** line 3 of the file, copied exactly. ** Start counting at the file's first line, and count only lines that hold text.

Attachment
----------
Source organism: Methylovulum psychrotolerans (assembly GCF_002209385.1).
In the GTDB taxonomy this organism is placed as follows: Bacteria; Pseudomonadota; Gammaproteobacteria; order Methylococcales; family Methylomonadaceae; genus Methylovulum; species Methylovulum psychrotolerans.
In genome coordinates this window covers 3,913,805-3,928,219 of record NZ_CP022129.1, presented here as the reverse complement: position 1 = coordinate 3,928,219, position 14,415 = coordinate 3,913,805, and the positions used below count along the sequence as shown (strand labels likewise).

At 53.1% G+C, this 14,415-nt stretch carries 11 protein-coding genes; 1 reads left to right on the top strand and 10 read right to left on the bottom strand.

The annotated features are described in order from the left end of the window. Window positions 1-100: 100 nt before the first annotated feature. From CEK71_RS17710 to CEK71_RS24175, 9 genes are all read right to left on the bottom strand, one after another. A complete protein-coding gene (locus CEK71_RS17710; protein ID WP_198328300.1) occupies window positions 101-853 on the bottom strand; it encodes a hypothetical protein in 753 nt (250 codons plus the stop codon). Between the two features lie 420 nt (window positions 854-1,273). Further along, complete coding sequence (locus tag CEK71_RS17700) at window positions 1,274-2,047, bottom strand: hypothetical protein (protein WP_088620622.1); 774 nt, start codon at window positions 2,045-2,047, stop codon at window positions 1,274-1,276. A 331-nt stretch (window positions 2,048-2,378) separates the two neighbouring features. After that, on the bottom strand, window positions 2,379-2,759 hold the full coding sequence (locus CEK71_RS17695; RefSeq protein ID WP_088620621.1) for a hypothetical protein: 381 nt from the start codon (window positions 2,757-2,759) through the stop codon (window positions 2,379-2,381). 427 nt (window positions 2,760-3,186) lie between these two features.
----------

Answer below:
In genome coordinates this window covers 3,913,805-3,928,219 of record NZ_CP022129.1, presented here as the reverse complement: position 1 = coordinate 3,928,219, position 14,415 = coordinate 3,913,805, and the positions used below count along the sequence as shown (strand labels likewise).